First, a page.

A major disagreement erupted this week in the British government over future onshore windmill installations. The number two minister in the Department of Energy and Climate Change, John Hayes, MP, declared that “enough is enough,” and that no more wind farms needed to be built in the United Kingdom. Hayes complained that wind turbines had been “peppered across the country” without regard for public opinion.
Hayes’s boss, Energy Minister Ed Davey, MP, quickly and angrily responded that Hayes’s views are not shared by the Cabinet and that there is no formal change in government policy towards renewable energy.
Davey is a member of the Liberal Democratic Party, which is the junior partner in the Conservative-Liberal Democratic coalition government. Hayes, a member of the Conservative Party, clearly speaks for the majority of MPs in his party.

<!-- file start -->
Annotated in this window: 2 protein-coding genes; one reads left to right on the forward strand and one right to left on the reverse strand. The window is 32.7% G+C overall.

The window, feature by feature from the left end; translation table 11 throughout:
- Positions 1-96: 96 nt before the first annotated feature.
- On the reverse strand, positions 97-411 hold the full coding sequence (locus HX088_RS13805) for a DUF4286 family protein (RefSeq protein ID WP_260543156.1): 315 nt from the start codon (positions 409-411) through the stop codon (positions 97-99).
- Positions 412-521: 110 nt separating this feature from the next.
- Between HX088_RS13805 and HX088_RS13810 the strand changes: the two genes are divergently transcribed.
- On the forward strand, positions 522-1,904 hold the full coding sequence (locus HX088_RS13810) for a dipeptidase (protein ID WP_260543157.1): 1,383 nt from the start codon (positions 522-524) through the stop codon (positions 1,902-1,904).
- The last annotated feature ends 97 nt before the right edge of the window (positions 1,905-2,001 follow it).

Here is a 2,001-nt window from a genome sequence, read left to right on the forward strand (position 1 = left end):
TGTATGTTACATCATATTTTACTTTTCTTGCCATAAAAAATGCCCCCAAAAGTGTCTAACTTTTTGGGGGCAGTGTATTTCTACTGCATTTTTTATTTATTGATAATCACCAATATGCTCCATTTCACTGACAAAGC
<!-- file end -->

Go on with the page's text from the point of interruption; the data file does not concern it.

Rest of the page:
In response to a question by Ed Miliband, MP, leader of the Labour Party opposition, Prime Minister David Cameron insisted that government policy had not changed, thereby apparently backing Davey. But then Cameron said that it was time for a debate about future policy on onshore wind installations.
Official British government policy aims for 13 gigawatts of wind capacity by 2020. Current capacity is 7.3 gigawatts, with hundreds of wind turbines currently under construction.